(Bloomberg) -- Some of the largest real estate investors are walking away from debt on bad property deals, even as they raise billions of dollars for new opportunities borne of the pandemic.
The willingness of Brookfield Property Partners LP, Starwood Capital Group, Colony Capital Inc. and Blackstone Group Inc. to skip payments on commercial mortgage-backed securities backed by hotels and malls illustrates how the economic fallout from the coronavirus has devalued some real estate while also creating new targets for these cash-loaded investors.
“Just because a prior investment didn’t work out doesn’t necessarily mean that should tarnish the reputation for future endeavors,” said Alan Todd, head of U.S. CMBS research for Bank of America Securities. “It’s not like something was done in bad faith.”
While cutting losers to buy winners is an age-old investment proposition, the Covid-19 pandemic may create even more openings than the past crises that became bonanzas for real estate investors. The mass exodus of Americans from public spaces has hammered already-weak retailers and their landlords, crippled business travel, crushed restaurants unable to fill all of their tables, and sown chaos for office towers whose tenants may never need as much space again.
Hotels and malls have been the biggest CMBS losers during the pandemic. Lodging and retail debt turned over to so-called special servicers -- workout specialists -- is at the highest level since 2010, according to industry tracker Trepp.
Missing payments on CMBS debt is relatively painless, because it’s typically non-recourse, meaning borrowers can hand over the keys to a property and lenders won’t be able to come after other assets. Property owners are more likely to walk away when their equity has been wiped out by lower values.
“They know that if they borrow from most lenders, they win if they win and they win if they lose,” said Ethan Penner, an investor who pioneered CMBS deals in the 1990s at Nomura Securities.
Starwood founder Barry Sternlicht and Colony Chairman Tom Barrack got their starts thanks to the 1980s savings and loan crisis, while Blackstone President Jon Gray traded stakes in hotels, offices and single-family homes to generate big returns through the financial crisis.
Now these firms are raising money for their next round of bets, even as they skip debt payments on old obligations.
At least 11 Brookfield malls with more than $2 billion in CMBS debt are delinquent or seeking payment relief because of Covid-19. The company has already repurchased some of its former debt at reduced prices.
“The lenders are willing to sell us their loans or the mortgages back at a discount,” Brookfield Property Chief Executive Officer Brian Kingston said during an Aug. 6 earnings call. “And so in that case we’ve been able to essentially reacquire the asset at an attractive basis.”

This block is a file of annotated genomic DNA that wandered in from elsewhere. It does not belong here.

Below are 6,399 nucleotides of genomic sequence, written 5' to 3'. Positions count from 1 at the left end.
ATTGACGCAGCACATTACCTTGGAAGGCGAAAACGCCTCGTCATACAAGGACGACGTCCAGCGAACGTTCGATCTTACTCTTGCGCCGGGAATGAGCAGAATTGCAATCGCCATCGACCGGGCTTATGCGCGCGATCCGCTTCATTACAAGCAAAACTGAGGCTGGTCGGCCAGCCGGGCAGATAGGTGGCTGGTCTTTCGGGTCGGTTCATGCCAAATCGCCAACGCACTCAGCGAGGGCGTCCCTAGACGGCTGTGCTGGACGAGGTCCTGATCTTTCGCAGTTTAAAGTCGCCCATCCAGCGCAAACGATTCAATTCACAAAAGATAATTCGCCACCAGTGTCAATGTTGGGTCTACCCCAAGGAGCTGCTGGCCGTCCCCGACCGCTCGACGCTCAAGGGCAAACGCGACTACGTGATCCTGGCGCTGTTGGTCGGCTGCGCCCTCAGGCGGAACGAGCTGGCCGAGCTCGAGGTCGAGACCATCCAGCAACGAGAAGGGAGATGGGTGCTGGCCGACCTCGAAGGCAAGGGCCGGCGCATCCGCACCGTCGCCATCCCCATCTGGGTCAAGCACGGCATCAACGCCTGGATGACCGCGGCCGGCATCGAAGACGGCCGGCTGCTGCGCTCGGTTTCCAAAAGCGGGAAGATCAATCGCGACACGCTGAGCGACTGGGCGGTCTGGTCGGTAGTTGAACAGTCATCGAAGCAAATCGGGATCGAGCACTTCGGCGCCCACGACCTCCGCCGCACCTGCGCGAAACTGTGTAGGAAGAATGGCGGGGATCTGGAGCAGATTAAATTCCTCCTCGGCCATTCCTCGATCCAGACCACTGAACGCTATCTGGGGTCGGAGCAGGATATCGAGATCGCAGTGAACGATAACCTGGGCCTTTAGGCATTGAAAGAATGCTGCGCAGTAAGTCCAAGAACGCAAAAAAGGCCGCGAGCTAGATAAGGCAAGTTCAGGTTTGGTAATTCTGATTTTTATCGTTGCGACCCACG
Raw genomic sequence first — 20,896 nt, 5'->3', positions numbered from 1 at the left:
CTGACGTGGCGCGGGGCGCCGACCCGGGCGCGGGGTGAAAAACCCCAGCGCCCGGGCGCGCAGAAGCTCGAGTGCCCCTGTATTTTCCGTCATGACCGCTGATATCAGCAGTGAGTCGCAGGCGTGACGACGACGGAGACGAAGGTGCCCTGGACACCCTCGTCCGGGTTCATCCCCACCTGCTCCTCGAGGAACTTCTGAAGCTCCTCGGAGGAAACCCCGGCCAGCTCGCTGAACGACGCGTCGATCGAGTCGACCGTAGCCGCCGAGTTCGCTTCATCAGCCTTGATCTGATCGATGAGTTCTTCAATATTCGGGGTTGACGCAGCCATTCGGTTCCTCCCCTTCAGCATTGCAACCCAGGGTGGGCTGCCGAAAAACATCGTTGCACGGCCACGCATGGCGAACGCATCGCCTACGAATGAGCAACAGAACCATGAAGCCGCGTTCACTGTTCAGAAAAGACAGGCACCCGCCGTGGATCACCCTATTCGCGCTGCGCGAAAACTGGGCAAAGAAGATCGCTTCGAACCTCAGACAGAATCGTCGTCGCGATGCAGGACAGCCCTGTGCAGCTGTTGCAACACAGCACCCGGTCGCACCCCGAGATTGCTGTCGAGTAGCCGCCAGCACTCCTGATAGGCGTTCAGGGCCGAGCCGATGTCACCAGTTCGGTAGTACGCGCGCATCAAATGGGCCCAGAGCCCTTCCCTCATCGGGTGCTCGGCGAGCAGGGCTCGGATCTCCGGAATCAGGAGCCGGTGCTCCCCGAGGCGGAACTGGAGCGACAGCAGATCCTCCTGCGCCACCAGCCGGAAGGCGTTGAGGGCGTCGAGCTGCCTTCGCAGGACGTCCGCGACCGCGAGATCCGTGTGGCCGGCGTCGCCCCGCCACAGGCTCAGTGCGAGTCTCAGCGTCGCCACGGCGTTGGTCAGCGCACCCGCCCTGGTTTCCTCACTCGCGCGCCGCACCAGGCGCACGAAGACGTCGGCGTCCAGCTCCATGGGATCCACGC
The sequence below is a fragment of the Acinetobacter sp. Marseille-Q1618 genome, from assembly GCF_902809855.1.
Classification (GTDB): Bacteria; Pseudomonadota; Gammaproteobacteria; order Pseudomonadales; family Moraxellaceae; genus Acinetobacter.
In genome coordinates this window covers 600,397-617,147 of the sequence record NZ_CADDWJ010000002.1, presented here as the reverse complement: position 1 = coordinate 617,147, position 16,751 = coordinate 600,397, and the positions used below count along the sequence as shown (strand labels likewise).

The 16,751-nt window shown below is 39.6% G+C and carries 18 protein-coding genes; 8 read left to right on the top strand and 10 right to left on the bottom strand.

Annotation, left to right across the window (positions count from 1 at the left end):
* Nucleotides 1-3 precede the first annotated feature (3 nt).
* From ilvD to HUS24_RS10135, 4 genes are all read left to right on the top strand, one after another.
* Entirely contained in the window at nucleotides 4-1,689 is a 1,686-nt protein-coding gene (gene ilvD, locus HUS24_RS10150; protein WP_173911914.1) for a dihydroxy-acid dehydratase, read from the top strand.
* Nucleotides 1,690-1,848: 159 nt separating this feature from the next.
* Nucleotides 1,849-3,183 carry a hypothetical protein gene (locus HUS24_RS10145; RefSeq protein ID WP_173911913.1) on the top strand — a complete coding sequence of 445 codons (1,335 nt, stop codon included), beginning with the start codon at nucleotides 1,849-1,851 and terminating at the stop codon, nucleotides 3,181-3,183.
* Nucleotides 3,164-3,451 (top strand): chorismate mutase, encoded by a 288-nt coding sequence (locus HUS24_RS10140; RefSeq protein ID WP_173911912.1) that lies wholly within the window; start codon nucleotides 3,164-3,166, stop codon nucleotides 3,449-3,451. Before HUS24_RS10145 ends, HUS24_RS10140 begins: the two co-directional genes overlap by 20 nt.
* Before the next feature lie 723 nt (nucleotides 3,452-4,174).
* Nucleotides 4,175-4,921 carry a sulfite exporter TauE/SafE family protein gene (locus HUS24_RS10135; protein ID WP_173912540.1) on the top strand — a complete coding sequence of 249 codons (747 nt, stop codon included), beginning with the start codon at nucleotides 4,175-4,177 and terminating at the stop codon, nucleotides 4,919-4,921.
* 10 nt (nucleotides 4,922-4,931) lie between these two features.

Brookfield Asset Management Inc., the parent of the property firm, raised $23 billion from investors in the most recent quarter, including $12 billion in new commitments for a distressed fund. Brookfield spokeswoman Kerrie McHugh declined to comment.
Colony has stopped making payments on many of its hotel bonds since the pandemic hit, while focusing on its long-planned “digital” real estate strategy -- buying properties like cell towers, data centers and network infrastructure.
It began raising at least $6 billion for a second digital fund shortly before announcing plans in May to evaluate “strategic and financial alternatives” for 245 lodging properties with $3.5 billion in debt. Wells Fargo & Co., trustee of Colony’s Tharaldson hotel portfolio, sued in June in federal court to appoint a receiver to manage those hotels after Colony defaulted on the debt. The portfolio, with $842.7 million in loans, was reappraised in June at $836.7 million, down 36% from $1.3 billion in January 2018.
“We’ve been very careful not to put good money into bad situations,” Colony CEO Marc Ganzi said on a conference call earlier this month.
Blackstone, which ended its second quarter with $46 billion to invest in real estate deals, is delinquent on a $274 million mortgage for four Club Quarters Hotels. Blackstone is considering walking away from those properties, because it would cost too much to make them competitive, Bloomberg reported in June.
Hotel and retail properties represent just 13% of Blackstone’s real estate exposure and the Club Quarters mortgage is its sole delinquent CMBS.
Starwood is said to be raising $11 billion for a new opportunistic investment fund while also falling behind on payments for 17 of its 30 retail properties with almost $2 billion in CMBS debt. Management of three Starwood malls was assigned to a court-appointed receiver in April after it missed payments.
Debt on a four-mall portfolio was downgraded to junk following an appraisal that cut the property value 66% and wiped out Starwood’s equity.
“We remain committed to ensuring the best outcome possible for our investors in what has proven to be a very challenging asset class,” Starwood said in an emailed statement. “The level of uncertainty regarding tenant performance, anchor stability, capital markets and now the impact of the pandemic remains unprecedented and our strategy for these assets is evolving.”
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